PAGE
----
An ER doctor without a patient is a useless man in an empty room. Nearly every patient gets delivered to me by someone in a uniform. Without a firefighter or paramedic or cop, you will die somewhere "out there"--and the center of the country's largest city may as well be wilderness.
That was New York on Tuesday, when hundreds of rescuers died, running upward around and around the narrow escape steps of the World Trade Center. They were racing for people who still had a chance, trying to bring them out. As the second tower crumbled into itself, knowing that those men and women were struggling upward against gravity and all common-sense instincts, then downward to death, my heart broke. I have seen a lot as a doctor, but I think that moment was my worst.
Big disaster or small, our sickest patients come neatly packaged. The firefighters have done the heavy lifting, literally, peeling open crushed cars or smashing through plaster and glass with brute force. Broken necks are Velcro-ed into plastic C-collars, crushed legs carefully placed in cardboard splints that look like long-stemmed-rose boxes, and wrenched backs tied straight to hard wooden back-boards. Once I was handed a tiny piece of a patient's scalp, dwarfed in a calloused firefighter's hand, looking like a little blond golf divot in a tiny plastic bag. He simply said we might need it.
Most days, these men and women are almost invisible to us. They roll the patients in and tell "the doc" the story. We listen for important clues--chest pain, or "KO"--but our minds are a few steps ahead, and so they lift the patient onto the bed and wheel quietly away. Some of them I know by name, not many. I try to thank them, most times. Sometimes I forget. I won't anymore.
ER docs pride ourselves on being "spearhead" doctors--the first to see the patient in a chaotic environment minutes after an injury, doing heroic things that make a difference. Sometimes we do, but our own lives are never in peril. Nobody is trying to kill me while I work, the floor isn't going to collapse or the room explode. If there is an accident or a fire or a disaster, someone will come looking for you, and if you get to the ER, you have a chance. But that someone won't be me or any other doctor. It will be one of these heroes, these angels, these living hands of God, by way of the academy and a civil service exam.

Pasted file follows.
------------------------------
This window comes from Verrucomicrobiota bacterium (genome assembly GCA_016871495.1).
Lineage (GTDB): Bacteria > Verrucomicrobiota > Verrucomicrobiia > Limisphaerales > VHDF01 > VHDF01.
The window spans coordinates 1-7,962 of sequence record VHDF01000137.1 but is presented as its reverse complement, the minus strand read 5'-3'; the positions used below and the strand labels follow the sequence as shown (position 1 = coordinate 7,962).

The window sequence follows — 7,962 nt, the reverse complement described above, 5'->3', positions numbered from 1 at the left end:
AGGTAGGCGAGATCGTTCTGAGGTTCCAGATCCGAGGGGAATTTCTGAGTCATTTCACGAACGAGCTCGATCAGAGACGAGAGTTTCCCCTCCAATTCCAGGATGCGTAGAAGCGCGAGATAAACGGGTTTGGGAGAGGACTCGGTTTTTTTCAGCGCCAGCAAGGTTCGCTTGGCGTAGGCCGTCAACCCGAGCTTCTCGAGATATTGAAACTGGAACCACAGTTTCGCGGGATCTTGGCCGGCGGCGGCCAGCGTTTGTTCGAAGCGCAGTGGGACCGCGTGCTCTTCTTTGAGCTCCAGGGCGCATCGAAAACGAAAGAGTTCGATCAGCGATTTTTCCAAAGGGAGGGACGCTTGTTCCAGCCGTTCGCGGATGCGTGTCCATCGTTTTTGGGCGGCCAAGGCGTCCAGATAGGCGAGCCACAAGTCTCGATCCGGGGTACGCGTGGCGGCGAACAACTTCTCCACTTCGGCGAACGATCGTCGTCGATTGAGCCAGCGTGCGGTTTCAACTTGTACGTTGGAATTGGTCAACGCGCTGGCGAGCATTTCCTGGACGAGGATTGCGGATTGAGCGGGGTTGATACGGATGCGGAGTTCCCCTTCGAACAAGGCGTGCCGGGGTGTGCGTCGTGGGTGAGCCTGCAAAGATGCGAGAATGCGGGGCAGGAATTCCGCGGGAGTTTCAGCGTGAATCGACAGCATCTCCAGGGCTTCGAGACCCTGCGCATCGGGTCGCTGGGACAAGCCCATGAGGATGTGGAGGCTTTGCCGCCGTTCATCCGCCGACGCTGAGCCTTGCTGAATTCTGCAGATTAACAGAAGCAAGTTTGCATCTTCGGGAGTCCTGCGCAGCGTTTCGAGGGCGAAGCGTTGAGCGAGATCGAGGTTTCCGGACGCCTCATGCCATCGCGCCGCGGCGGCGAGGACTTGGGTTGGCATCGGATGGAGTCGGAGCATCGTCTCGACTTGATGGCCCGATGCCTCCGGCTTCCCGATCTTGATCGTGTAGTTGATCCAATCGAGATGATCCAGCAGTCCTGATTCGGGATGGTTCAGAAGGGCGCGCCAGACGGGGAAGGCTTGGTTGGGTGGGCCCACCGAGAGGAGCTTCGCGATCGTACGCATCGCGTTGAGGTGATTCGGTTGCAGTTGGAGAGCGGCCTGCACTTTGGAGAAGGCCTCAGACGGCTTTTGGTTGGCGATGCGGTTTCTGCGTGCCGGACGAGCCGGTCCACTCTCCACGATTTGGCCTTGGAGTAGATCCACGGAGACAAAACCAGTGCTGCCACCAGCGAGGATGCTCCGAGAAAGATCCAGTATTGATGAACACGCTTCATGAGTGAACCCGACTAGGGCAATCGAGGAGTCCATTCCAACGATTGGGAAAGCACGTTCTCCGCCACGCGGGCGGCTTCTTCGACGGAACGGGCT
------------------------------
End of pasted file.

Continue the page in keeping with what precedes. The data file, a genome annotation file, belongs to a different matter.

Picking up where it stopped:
In disasters there are three kinds of patients. The first are killed instantly, or nearly so, by injuries that would be lethal even if they happened at the hospital doorstep. The second are walking wounded, who will survive even untreated. Our trauma system is for the remaining souls, those who have a "golden hour" of life left--if we can get to them, and bring them home. Every ambulance siren that you hear, every firetruck that you see rushing through the street, exists to save those few people. But those rescues don't come easily or without cost. They are paid for sometimes, a life for a life, with blood for blood.
We take for granted--doctors and patients--this safety net. Once in a while we give out a medal or an award, but for the most part our heroes live quietly forgotten, their hero worship confined to starry-eyed little neighborhood boys in red toy firefighter's hats from Pic 'n Save. Once in a while, if we're unlucky, we get to see a horrible reminder of the cost, played over and over on TV.
So I spent Tuesday watching that reminder, pacing the house, wishing that we still lived in Manhattan so that I could help. I spent Tuesday frustrated, watching it all happen, all nervous energy and anger and sadness--and relief that Los Angeles was quiet, with eerie, empty California skies.
As the day grew old, an ambulance and a couple of firetrucks ran up Olympic Boulevard toward UCLA, sirens somehow reassuring rather than annoying for a change. I thought about the central craziness of that job--of those who run into danger instead of away, pulled ever upward toward the fire when everybody else is coming down. Really, it makes no sense.
But compared to everything else that I saw on the television in my old hometown that day, their climb to glory was the only thing that made any sense at all.